The Panasonic Lumix DC-GX9 retains the rangefinder style introduced by its predecessor which was also the first Panasonic mirrorless to feature built-in image-stabilization. While it offers the same high-quality 20 megapixels Four-Thirds sensor, the GX9 omits the Anti-Alias-Filter to resolve finer details than its predecessor could. A new stabilization mechanism has been upgraded to 5-axis and is now effective to 4-stops, compared to 4-axis good to 3.5 stops. This should result in higher image-quality and improved low-light performance. The mechanism inside the GX9 is Dual IS capable so it can deliver even greater stability when paired with compatible optically stabilized lenses.

While the GX9 inherits most GX8 features, the body was completely redone and is no  longer weatherproof. It is 30% lighter and 20% smaller, placing it more in-line with other rangefinder-style mirrorless cameras. It still offers dual control-dials, a traditional mode-dial and a dedicated Exposure-Compensation dial for efficient controls. The rare tilting EVF element is also retained with a slightly smaller 0.39″ unit instead of a 0.44″ one, giving it a 0.7X magnification instead of 0.7X. Resolution though has been increased 10% to 2.7 megapixels, compared to 2.4 MP.

An improved processor gives the GX9 more speed with a maximum 20 megapixels continuous drive of 9 FPS for up to 100 JPEG images or 30 RAW files. The usual Panasonic 4K Burst  mode that can capture 4K images at 30 FPS for 60 frames is still there. The same processor brings autofocus improvement using Depth-From-Defocus (DFD) technology.

Panasonic expects to ship the GX9 in April for $1000 USD or $1300 CAD. B&H Photo and Adorama are already accepting preorders at these links.

The new Panasonic Lumix DC-ZS200 is the second-generation large-sensor Travel-Zoom on the market, the only other one being the ZS100 that precedes it. This compact digital camera features a relatively large 20 megapixels 1″ CMOS sensor with 2.7X crop-factor, similar to the one used in Premium Compact cameras. The key difference is that the ZS200 pairs this capable sensor with a 15X wide-angle optical-zoom lens, equivalent to 24-360mm which a maximum F/3.3-6.4 aperture. This is obviously rather dim yet is the only compromise possible to fit a 1″ sensor into a travel zoom.

Panasonic improved upon the original ZS100 to make the ZS200 even more compelling. Optical zoom has been pushed from 10X to 15X and made even wider, while only losing 1/3-stop of light-gathering. The new lens can focus closer, down to 3cm at wide-angle, giving it improved macro capabilities. Both the EVF and LCD have been improved too. A higher-resolution 2.3 megapixels EVF with 0.53X magnification, compared to 116K pixels and 0.46X, and higher-resolution 1.2 megapixels LCD, compared to 1 megapixel, should deliver a better user-experience with the ZS200.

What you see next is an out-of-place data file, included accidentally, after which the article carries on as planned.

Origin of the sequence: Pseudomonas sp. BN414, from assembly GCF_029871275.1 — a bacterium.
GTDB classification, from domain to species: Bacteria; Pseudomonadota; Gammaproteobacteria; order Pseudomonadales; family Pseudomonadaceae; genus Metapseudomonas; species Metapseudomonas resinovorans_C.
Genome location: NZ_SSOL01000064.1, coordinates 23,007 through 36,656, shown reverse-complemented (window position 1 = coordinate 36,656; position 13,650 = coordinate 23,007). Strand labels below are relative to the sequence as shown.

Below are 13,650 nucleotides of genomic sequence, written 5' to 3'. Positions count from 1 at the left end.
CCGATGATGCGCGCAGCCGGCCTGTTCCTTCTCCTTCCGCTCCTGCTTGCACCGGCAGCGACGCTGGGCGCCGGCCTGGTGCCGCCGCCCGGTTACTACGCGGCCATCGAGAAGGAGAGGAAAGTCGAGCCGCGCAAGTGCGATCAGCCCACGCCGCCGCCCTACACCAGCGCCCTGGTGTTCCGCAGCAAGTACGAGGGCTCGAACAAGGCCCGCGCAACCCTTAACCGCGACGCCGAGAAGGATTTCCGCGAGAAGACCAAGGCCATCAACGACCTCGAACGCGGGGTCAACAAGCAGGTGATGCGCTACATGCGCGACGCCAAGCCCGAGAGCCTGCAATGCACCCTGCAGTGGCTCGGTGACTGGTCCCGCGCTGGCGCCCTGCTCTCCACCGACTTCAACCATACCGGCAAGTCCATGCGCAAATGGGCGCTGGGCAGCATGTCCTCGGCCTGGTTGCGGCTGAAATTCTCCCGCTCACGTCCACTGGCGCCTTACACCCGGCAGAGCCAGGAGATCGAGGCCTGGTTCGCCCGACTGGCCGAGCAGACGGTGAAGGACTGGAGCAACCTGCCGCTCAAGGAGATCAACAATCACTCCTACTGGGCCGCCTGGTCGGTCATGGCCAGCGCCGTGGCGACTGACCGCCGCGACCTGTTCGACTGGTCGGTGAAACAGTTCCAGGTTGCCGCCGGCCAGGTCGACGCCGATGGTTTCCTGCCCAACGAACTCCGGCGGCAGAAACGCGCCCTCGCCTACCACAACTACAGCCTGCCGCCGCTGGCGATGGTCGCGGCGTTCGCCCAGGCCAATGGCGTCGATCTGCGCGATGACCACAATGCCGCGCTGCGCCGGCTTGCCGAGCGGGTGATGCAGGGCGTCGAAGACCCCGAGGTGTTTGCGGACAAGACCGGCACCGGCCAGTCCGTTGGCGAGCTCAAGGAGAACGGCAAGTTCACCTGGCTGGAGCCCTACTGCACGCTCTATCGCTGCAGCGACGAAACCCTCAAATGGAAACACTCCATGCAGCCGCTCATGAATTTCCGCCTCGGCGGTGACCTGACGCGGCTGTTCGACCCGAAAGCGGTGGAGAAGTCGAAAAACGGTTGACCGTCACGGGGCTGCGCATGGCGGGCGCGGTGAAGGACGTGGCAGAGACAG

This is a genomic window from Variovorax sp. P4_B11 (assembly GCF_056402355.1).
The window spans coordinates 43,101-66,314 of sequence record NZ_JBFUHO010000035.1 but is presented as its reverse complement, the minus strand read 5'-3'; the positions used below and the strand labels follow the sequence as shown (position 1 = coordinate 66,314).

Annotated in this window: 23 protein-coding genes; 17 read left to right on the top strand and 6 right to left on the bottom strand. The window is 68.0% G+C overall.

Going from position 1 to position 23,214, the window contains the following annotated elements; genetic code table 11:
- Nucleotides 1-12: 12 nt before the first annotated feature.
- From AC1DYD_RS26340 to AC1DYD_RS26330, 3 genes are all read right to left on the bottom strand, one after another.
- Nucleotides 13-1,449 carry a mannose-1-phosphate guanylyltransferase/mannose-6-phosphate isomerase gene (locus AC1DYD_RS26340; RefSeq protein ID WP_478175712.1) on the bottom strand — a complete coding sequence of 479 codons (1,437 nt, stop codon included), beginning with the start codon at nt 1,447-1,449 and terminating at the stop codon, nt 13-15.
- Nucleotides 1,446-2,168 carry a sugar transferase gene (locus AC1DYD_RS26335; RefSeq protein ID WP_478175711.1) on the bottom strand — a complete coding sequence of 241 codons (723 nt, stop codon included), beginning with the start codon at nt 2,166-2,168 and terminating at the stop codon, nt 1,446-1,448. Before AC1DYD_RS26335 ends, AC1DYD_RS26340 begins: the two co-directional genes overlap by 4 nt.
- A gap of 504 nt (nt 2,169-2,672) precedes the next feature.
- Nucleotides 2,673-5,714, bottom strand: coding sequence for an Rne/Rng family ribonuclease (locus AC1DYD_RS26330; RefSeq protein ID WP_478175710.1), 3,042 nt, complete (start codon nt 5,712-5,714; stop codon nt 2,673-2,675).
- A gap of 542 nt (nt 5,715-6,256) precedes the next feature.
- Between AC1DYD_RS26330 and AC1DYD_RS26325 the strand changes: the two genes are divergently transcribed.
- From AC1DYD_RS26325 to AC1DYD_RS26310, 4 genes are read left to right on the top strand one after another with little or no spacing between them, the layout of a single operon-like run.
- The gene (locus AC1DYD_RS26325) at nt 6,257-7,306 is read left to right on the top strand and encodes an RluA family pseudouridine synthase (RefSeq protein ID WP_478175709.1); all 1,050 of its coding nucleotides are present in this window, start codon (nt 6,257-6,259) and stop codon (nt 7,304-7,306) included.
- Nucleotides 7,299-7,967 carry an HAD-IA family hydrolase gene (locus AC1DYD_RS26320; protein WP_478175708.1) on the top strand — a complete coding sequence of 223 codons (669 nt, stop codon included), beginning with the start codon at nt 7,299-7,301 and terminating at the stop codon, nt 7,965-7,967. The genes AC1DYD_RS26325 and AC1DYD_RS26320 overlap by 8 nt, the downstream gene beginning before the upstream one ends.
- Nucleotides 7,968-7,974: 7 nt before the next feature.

The new ZS200 packs a considerable amount of features into a Travel Zoom form-factor. It adds Bluetooth 4.2 LE to its connectivity option while still offering HDR, Interval Timer, Time-Lapse Video and Automatic Leveling, something that only Pentax cameras and the ZS100 do.

The Panasonic Lumix DC-ZS200 is also expected to ship this April. Its retail price should be $800 USD or $1100 CAD. Adorama and B&H Photo are already accepting pre-orders. Using these links unsure you get your hands on one of these digital cameras quickly while helping support Neocamera.

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Neocamera just published an infographic that shows exactly which DSLR and Mirrorless deliver the vest best image quality for every price. Find out exactly how much you need to spend to get to the next level in image quality. See it here.

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Today Olympus unveiled the successor to the E-PL8 in the form of the 4K-capable Olympus PEN E-PL9. This cameras has been announced in Europe and Asia but we expect the rest of the world to get it shortly.

Olympus PEN E-PL9

The new Olympus PEN E-PL9 is based on the same 16 megapixels sensor as its predecessor and is still mounted on a 3-axis image-stabilization system good to 3.5 stops. The process has been upgrade to allow 4K Ultra-HD video capture at 30 FPS. With its new pipeline the E-PL9 can shoot JPEG images indefinitely at 8.6 FPS and up to 14 RAW images per burst.

While the interface has been refined, this new mirrorless is still very compact and identifiable as successor to the E-PL8. A deeper grip provides a better hold and there is now room for a built-in flash at the top. The wireless system has been upgraded to use both WiFi and Bluetooth LE to keep a longer connection while using less power.

Exceptionally for an entry-level mirrorless, Olympus gives their PEN series many advanced features. The E-PL9 in particular offers Live-Bulb, Live-Time, Time Lapse-Video, HDR, Multiple-Exposure and more, including 5 choice of metering modes.

Price and availability information will be added when available.

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Neocamera just published its first Infographic! It shows which compact fixed-lens digital camera offers the  best image-quality for every price. Find out how much you need to spend for good image quality and how much to add for each further improvement See it here.

Neocamera Blog © Cybernium